But that’s enough about me – let’s see what you think of my show business memoir…
“Our Dutch host had asked us to perform vignette-like events in various corners of his theatre building, so we prepared a vocabulary of activities from which we would select items appropriate to each futuristic cranny. During rehearsal a number of decisions were made on costume. We wished to avoid what we felt were the banalities of fictional space-wear, and therefore designed costumes based on found and altered second-hand clothing that was clearly contemporary yet had an eccentric and awkward quality that did not stray into the dubious area of the ‘wacky’.”
The ‘look’ of early Lumiere & Son shows was strongly influenced by the presence among its actors of a recent graduate from Leeds Art College called Rose English. Rose was six feet tall and had a highly distinctive dress sense supported by her regular and forensic inspections of jumble sales and junk shops (or ‘charity shops’ as they are now known). Her personal style was reflected in the drawings, designs, found objects and garments she produced for the company and for the first few years our costumes, props and programmes all bore her elegant and thoroughly idiosyncratic mark. Our interest in a ‘contemporary timeless’ visual quality was not merely complemented but considerably extended by Rose’s unique take on performance. In later years Rose English, of course, went on (and continues) to produce a remarkable succession of increasingly large scale works, some of which featured horses, dogs and children.
“We were surprised on arriving in the foyer of De Lantaren to see Lumiere & Son billed to perform their play at 8.30pm the following evening. We had no play in our possession at that time, and a ripple of panic lightly disguised as weak giggling ran through the band of international travellers grouped around the notice board. After supper Hilary took all the separate components of our ‘event’ and joined them together into a ‘play’. The next morning this play was rehearsed for a few hours and was found to be 40 minutes long. Surely this was unpardonably short? Our Dutch host passed through the auditorium, nodding approvingly at our dedication and apologised for failing to mention earlier that our show could not be longer than 40 minutes. We thanked him and said this was perfectly in order.
That evening the play ‘Tip Top Condition’ opened to the space connoisseurs of Rotterdam and was warmly received. Our host was delighted because we were one of the few groups whose work had a genuine Sci Fi theme – it seemed that a number of less scrupulous organisations had merely brought along their current show and recostumed it in silver lurex tights!” (You know who you are, Natural Theatre of Bath– Ed.) A major physical element of the hastily composed show was a large white and orange silk parachute, equipped with shoulder straps and worn as a long, billowing dress by Hilary.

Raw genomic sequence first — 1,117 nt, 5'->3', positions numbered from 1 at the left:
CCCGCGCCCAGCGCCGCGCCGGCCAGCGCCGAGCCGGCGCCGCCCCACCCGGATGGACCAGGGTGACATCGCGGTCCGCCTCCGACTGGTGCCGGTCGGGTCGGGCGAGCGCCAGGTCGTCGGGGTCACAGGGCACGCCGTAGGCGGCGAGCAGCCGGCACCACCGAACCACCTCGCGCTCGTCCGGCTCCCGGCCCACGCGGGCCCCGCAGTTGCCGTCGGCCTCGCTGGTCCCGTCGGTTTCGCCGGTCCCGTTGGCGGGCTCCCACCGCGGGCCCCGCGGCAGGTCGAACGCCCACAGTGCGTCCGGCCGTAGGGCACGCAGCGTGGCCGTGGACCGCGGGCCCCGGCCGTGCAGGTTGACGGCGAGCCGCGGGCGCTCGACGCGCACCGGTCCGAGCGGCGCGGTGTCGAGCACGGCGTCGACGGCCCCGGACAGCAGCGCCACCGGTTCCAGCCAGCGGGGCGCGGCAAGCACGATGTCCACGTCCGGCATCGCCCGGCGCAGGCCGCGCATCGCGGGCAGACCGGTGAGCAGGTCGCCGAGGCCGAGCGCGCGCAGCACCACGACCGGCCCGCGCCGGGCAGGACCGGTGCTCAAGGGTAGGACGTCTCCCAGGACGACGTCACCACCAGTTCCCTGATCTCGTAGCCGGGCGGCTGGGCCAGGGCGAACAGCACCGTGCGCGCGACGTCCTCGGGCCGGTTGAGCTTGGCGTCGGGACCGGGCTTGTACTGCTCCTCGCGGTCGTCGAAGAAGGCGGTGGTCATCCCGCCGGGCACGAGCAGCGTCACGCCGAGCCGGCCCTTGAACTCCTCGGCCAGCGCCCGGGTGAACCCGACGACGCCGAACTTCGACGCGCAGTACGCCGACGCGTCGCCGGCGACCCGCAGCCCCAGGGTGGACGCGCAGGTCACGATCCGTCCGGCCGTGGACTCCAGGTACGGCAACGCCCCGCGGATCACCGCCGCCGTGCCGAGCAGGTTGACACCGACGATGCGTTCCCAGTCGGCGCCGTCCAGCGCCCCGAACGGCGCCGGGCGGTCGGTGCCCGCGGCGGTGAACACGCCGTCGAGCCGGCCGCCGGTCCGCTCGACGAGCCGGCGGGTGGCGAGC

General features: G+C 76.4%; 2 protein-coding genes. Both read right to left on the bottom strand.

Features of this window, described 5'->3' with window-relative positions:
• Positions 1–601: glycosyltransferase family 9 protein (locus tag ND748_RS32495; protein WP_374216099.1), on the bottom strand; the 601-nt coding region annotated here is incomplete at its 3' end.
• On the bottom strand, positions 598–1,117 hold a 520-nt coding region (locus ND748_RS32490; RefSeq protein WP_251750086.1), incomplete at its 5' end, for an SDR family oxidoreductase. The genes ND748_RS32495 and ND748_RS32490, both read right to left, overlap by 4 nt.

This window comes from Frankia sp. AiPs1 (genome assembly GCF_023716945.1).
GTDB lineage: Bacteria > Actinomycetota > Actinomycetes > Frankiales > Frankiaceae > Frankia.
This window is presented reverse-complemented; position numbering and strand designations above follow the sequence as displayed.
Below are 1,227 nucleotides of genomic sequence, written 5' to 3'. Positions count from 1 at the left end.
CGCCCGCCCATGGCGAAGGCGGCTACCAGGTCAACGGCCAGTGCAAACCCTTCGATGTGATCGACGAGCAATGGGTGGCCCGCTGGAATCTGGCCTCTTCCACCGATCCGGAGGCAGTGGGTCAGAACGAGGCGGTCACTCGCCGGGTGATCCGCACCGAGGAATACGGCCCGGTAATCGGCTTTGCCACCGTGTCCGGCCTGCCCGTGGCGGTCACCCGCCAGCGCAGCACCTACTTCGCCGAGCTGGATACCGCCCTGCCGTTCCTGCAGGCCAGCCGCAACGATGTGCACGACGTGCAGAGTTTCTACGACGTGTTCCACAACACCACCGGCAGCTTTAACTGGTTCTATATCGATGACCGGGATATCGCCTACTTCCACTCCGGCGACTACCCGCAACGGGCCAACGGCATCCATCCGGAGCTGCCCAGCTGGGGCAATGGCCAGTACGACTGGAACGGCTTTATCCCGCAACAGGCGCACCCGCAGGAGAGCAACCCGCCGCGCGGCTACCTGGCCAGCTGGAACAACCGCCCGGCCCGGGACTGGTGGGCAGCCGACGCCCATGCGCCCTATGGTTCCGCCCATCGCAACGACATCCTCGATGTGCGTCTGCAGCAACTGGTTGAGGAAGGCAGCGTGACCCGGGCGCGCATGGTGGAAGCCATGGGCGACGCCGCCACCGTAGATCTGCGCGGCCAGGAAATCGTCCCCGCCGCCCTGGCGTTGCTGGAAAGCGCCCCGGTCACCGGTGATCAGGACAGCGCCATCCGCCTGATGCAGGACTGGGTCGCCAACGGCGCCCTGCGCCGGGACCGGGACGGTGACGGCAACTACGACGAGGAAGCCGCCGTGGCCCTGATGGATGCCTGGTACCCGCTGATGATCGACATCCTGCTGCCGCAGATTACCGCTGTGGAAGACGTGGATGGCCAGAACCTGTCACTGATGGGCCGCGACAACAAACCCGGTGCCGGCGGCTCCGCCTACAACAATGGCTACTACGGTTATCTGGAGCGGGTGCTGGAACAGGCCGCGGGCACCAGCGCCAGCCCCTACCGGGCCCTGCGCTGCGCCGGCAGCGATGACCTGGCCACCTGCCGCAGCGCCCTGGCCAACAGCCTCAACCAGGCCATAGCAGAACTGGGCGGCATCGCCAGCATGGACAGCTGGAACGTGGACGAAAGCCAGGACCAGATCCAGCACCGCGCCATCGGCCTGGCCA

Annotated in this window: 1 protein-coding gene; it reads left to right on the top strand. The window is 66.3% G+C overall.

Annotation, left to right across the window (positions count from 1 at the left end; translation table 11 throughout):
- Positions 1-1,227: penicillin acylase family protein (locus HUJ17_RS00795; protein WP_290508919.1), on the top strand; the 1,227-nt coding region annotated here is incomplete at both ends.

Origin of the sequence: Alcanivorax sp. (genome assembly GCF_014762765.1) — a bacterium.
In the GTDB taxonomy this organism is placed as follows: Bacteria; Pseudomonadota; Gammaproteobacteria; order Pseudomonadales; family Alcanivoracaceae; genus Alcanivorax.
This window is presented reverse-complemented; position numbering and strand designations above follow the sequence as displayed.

When the hem of the parachute was grasped around its perimeter by the cast of six we discovered that it could be raised above our heads and brought firmly down to the floor as we ducked under. The silk would fill with air, creating a giant striped hemisphere beneath which we placed lights that made the costume glow, revealing our own shadows beneath it. Hilary’s hair was bound around a foot-long stick to make a vertical tuft, her face was whitened and her arms were decorated with giraffe markings, a make-up technique patented within the company and featuring the application of Sellotape in five sided shapes to the bare skin of the performer
It took about twenty minutes to giraffe the naked body of an alien visitor: after the tape had been applied, dark brown make-up was sponged on. When it had dried, the tape was peeled off, to the accompaniment of shouting. The performers then donned their costumes over their new mottling and, when on stage, sweated profusely in an intensely physical show. Somehow the make-up stayed intact. The climax of the performance found the aliens creeping out from beneath the mother chute, having cast off their earthling outifts, their giraffing apparent to all.
‘Tip Top Condition’ further consolidated areas of style and content that we felt were central to an emerging notion of what ‘our theatre’ was about. The use of disciplined exaggeration, the development of a ‘Lumiere & Son look’, and an atmospheric use of lighting were further additions to a repertoire of devices which we were becoming confident of using well.
Back in London we savoured our continental success and resolved to make further offers to our actors in order that we might start putting together our first full-length play. The verbal content of ‘Tip Top’ had totalled some eight lines and the directors felt that the next production should expand in the writing department and also involve a fuller use of set and properties than our hand-luggage oriented sci-fi entertainment.”